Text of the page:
Last weekend, J and I took the kids to Detroit Puppet Art to see “The Snow Queen.” The organization is located downtown and offers puppet performances, exhibits, and classes. We were able to make reservations, but we should have showed up earlier, because the small theater was packed. The show was beautiful and at just an hour long, it held the kids’ attention. Afterwards, the kids participated in a puppet-making workshop, where they made replicas of the large “Snow Queen” puppet that was used in the show. BE is already asking when we can go back. If you live in the Detroit area, be sure to check it out!
I’m happy that my kids love the library, and they were anxious to visit our new library in Detroit. We finally got to go earlier this month and I was immediately impressed just by the outside of the building, which is beautiful. But, the kids were more interested in the children’s room, and got right to picking out books, coloring, and playing on the computers. BE even got her first library card, which will also allow her to check out books from the monthly book mobile that visits her school. We’ll definitely be back soon!
We live right near an entrance to the Dequindre Cut, “an urban recreational path.” The “Cut” was formerly a railroad line and is below street level. It provides a pedestrian-only path from the Riverfront all the way to Eastern Market, and will hopefully be expanded. J and the kids have been on the Cut countless times since we moved, but I only got to use it recently. J and BE were out for the day, so BC and I took a bike ride down to the Riverfront. BC loves bike riding and he was excited to coast down the “entrance ramp” and to play at the park when we got down to the Riverfront near the Renaissance Center. I’m looking forward to warmer weather when we can use the Cut more often – I especially want to take it to Eastern Market!
On the way to BE’s school every morning we drive by Campus Martius, and right now the park is beautifully decorated and lighted for the holidays. The kids have been watching as the decorations are put up and ice rink is built.
They were both begging, so we went skating the first weekend the rink officially opened. A few weeks before, the kids and I had been there for lunch at the Fountain Bistro. They split a cheeseburger and fries for only $10 total and I had a great veggie sandwich. And, the kids were so excited when the waitress brought them a whole box of crayons and told them they could color on the paper tablecloth.
The park is a wonderful for families and I’m happy that we live close enough to walk!
Most adoptive parents I know hate it when other people treat them like a hero, simply for becoming parents through adoption. We strongly dislike the implication that we “saved” our kids. That’s why a new advertisement designed to recruit foster parents in Detroit caught my attention.
My kids were adopted through foster care, so clearly I support foster parents. This campaign is meant to attract foster parents who are local, so that kids can stay close to the neighborhoods that they’re used to. I strongly support this idea as well, because it’s clearly in the kids’ best interest.
However, I take issue with the phrasing of the ad. It says, “I save neighborhood kids. I’m a foster parent.” The last thing adoptive and foster parents would ever say is that they “saved” anyone. In fact, many of us are more likely to say that our kids saved us. Have you seen this ad? What do you think?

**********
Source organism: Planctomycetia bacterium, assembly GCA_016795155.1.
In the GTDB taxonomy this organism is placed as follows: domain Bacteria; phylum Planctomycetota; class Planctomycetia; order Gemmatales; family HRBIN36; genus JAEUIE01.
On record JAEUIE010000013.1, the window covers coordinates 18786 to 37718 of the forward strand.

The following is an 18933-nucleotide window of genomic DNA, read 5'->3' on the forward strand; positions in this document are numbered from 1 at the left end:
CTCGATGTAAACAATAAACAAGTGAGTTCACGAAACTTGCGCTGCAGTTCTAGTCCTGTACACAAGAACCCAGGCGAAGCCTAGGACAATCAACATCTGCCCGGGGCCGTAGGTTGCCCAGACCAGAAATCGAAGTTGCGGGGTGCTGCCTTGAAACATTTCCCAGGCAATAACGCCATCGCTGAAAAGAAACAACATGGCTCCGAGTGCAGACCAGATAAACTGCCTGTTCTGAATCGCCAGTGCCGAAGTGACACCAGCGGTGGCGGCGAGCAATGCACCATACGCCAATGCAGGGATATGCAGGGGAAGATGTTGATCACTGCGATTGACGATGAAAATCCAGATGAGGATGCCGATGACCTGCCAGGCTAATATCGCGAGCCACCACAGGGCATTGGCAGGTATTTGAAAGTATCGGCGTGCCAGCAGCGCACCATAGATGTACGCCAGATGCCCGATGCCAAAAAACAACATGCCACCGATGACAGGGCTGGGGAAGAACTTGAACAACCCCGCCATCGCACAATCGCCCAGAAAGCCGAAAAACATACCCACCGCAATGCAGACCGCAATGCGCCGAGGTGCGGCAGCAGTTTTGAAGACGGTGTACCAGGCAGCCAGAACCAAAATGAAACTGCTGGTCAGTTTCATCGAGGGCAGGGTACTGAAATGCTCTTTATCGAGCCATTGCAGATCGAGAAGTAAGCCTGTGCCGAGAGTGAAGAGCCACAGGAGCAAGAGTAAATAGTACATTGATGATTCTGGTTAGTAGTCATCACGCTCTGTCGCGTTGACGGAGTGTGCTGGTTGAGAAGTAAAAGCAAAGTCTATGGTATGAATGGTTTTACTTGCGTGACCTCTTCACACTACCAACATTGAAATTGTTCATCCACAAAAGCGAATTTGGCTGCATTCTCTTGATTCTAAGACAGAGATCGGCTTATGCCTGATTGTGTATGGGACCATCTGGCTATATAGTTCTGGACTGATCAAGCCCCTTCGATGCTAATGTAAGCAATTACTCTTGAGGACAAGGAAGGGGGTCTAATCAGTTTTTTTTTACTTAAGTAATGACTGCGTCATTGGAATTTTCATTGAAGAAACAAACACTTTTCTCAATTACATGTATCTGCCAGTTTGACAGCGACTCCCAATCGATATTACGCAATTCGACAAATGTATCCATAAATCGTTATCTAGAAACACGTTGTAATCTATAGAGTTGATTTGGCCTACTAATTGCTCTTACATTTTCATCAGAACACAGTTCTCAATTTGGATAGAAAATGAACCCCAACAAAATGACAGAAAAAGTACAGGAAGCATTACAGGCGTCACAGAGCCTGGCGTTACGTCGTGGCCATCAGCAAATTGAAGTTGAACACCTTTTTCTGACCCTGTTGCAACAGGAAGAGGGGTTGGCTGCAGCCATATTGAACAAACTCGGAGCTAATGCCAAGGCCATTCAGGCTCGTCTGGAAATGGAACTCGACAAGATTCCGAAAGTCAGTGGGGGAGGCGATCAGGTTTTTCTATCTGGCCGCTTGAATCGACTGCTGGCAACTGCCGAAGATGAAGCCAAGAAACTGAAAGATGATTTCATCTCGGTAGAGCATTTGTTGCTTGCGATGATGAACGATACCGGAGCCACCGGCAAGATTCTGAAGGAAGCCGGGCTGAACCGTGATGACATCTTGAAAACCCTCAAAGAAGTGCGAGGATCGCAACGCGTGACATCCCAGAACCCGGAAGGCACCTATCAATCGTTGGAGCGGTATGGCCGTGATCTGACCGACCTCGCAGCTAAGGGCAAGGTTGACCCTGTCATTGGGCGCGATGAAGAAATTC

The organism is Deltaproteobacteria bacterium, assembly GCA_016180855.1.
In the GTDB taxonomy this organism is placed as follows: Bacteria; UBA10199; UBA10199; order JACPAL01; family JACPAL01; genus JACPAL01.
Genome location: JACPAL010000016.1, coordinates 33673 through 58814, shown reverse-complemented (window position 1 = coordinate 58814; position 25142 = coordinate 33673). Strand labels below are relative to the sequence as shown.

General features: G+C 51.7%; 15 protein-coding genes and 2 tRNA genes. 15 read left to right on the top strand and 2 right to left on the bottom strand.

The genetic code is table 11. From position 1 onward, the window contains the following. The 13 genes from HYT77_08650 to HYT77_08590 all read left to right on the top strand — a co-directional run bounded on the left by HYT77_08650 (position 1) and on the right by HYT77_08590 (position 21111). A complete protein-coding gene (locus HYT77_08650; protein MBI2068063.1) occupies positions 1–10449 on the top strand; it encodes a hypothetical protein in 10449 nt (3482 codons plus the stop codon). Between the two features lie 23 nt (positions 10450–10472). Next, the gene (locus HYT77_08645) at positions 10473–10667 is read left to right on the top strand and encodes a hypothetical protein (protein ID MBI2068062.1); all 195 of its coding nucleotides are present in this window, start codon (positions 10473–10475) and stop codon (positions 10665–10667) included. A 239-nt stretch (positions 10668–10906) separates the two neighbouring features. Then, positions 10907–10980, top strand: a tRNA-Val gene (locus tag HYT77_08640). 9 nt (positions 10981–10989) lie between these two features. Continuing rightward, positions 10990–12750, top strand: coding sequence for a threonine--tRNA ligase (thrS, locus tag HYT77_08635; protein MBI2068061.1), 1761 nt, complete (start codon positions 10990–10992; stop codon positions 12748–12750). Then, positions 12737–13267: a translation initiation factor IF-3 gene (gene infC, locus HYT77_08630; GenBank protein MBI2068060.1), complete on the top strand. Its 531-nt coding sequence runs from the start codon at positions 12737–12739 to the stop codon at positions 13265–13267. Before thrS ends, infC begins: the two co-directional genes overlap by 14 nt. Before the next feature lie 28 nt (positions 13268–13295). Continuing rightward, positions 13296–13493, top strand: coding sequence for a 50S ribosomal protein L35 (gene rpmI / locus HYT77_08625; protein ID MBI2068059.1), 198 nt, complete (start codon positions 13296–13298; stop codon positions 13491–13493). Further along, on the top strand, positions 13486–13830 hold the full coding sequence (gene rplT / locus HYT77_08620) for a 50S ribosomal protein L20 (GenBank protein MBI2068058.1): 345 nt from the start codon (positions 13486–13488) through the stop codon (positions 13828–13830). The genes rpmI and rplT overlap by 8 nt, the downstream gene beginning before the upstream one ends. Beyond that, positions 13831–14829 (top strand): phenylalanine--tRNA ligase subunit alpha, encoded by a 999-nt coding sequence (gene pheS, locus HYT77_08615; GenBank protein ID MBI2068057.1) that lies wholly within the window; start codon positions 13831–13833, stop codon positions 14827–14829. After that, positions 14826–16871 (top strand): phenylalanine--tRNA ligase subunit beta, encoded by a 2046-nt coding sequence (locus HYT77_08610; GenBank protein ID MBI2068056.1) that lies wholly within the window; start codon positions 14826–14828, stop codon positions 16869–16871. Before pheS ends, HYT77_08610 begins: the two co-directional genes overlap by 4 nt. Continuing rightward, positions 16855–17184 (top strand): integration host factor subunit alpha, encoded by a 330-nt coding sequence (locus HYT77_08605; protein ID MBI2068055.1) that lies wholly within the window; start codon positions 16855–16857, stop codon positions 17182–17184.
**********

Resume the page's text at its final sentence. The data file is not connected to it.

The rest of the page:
As a Caucasian raised in the suburbs, I recognize that I don’t have much authority when it comes to racial issues. When we moved to Detroit, we became the minorities for the first time in our lives. There’s been talk about how younger generations are “post racial,” but that’s not clear to me here in Detroit, where segregation is still the norm.
Here, the segregation occurs between the city and suburbs. I really want a more diverse experience for my children and I know that their experience will be undoubtedly different from mine. But, so far, my kids are living in two different worlds. In the city, we’re exposed to one culture, and when we visit our family and friends in the suburbs, we see a different monoculture. It would be great to have both come together, but when it comes to things like this, I can be a little naive.
In the suburbs, we had the luxury of having our recycling picked up every week with our garbage. Not so in the city. The alternative is to take your recycling to one of several drop off locations throughout the city courtesy of Recycle Here! The closest drop off location to us is near Eastern Market and is open the first Saturday of every month.
So, the first Saturday in October, BE and I loaded up the car with our recycling. With a month of recycling piling up in the basement, we had quite a load. Recycle Here! had a semi set up in a parking lot near Eastern Market, which was easy to spot thanks to their bee logo. The semi was filled with boxes, one for each type of recycled material. BE had a great time separating the items and going up and down the steps into the semi.
Even though it’s not as convenient as curbside pickup, it was still a good alternative.
When people learn that I now live in Detroit, they often ask, “so where do you grocery shop?” Detroit has a reputation for being a “food desert.” People often hear that there are no grocery stores in the city and are told that Detroiters shop at party stores where they buy prepackaged food. I have no doubt that there are some pockets of the city where fresh and healthy food is hard to find, but we happen to be fortunate enough to live just blocks from great grocery store. Plus, we’re less than a mile from Eastern Market. Here’s a sample of what I bought this week from the local store (and there are no Twinkies or soda bottles in sight!):
Do you grocery shop in the city? If so, what’s your experience been like?